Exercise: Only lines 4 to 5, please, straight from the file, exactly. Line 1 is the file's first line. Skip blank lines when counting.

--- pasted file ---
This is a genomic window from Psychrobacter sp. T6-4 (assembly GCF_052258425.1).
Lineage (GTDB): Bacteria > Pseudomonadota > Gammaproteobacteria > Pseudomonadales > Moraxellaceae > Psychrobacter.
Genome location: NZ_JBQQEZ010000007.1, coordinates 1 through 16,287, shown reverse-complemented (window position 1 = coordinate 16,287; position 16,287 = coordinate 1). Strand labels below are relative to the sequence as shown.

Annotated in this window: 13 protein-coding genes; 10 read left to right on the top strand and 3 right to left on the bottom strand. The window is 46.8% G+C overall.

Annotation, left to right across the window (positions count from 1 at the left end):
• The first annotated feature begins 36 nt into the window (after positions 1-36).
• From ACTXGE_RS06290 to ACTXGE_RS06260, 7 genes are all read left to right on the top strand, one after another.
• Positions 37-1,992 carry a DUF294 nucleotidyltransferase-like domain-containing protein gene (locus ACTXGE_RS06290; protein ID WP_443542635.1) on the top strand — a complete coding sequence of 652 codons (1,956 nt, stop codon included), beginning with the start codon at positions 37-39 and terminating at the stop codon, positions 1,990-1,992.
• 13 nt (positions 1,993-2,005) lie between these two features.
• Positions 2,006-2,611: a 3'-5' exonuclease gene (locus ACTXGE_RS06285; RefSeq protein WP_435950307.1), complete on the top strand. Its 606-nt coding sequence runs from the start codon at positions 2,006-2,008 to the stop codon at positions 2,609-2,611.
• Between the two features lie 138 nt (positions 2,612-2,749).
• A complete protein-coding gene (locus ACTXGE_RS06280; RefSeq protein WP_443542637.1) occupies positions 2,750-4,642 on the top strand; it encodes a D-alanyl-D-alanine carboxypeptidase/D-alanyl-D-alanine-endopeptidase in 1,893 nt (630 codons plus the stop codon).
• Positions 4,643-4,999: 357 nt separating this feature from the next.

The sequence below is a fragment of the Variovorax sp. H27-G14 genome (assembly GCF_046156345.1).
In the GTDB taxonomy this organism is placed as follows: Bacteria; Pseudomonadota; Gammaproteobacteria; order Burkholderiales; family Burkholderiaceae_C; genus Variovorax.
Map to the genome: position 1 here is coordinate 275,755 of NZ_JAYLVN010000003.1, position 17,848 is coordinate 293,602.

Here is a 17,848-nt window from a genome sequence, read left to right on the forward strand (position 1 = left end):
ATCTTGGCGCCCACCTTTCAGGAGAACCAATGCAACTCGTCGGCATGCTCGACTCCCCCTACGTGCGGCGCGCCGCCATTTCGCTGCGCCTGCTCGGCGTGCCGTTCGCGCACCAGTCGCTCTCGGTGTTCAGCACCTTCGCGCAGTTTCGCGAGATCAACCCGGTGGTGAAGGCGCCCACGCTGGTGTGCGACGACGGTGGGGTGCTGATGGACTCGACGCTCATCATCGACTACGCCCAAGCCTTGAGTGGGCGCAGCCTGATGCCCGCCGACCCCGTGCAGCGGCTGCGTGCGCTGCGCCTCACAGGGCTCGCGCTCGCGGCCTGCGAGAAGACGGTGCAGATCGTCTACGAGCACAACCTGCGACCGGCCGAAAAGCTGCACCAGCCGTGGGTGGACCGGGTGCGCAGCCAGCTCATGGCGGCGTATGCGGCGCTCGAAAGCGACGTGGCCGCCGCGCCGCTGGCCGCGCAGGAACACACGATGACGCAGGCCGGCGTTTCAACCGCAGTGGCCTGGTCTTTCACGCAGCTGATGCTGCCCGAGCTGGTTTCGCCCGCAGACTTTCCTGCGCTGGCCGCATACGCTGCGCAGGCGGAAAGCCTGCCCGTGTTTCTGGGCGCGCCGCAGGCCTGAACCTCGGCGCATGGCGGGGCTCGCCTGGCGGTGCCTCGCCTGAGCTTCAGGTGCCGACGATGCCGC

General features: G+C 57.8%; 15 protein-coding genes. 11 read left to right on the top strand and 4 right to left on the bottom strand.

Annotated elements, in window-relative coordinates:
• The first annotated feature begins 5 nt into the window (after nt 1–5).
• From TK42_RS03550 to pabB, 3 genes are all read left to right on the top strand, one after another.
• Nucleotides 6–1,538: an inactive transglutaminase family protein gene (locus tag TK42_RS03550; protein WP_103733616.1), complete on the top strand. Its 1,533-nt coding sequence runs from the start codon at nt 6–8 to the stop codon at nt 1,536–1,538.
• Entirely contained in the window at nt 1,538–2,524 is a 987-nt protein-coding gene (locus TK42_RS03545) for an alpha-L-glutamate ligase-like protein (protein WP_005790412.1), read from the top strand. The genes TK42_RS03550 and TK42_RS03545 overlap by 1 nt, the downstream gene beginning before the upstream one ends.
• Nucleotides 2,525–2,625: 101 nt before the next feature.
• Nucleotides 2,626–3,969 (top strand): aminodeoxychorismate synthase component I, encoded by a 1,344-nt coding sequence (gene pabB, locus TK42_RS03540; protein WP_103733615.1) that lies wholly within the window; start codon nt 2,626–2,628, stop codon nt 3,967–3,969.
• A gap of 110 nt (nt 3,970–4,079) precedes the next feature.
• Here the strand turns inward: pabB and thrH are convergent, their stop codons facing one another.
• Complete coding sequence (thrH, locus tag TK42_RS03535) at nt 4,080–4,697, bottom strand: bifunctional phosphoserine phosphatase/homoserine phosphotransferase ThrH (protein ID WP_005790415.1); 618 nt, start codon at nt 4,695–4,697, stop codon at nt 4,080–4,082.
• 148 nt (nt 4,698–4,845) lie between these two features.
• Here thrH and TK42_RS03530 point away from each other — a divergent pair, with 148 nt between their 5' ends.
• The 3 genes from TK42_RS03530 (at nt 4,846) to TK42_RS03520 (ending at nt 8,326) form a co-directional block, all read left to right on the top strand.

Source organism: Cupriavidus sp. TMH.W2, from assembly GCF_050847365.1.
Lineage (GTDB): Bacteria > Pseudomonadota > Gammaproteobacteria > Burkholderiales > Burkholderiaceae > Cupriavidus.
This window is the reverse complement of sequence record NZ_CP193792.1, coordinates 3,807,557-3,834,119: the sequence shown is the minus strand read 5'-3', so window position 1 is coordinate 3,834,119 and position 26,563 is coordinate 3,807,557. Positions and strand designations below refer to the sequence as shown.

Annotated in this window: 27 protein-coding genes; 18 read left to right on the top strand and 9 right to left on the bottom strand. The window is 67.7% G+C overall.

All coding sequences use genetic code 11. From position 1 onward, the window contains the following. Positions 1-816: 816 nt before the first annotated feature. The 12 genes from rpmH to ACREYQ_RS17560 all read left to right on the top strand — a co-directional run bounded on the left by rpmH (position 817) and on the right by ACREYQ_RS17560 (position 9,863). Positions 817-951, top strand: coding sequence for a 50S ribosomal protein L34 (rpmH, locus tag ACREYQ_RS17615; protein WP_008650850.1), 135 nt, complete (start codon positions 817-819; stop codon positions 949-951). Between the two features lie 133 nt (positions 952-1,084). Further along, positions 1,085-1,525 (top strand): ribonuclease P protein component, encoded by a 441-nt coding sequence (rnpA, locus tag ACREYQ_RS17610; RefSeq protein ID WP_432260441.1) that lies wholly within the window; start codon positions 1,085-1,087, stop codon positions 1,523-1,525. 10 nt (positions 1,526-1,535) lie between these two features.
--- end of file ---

Annotated in this window: 13 protein-coding genes; 10 read left to right on the top strand and 3 right to left on the bottom strand. The window is 46.8% G+C overall.

Annotation, left to right across the window (positions count from 1 at the left end):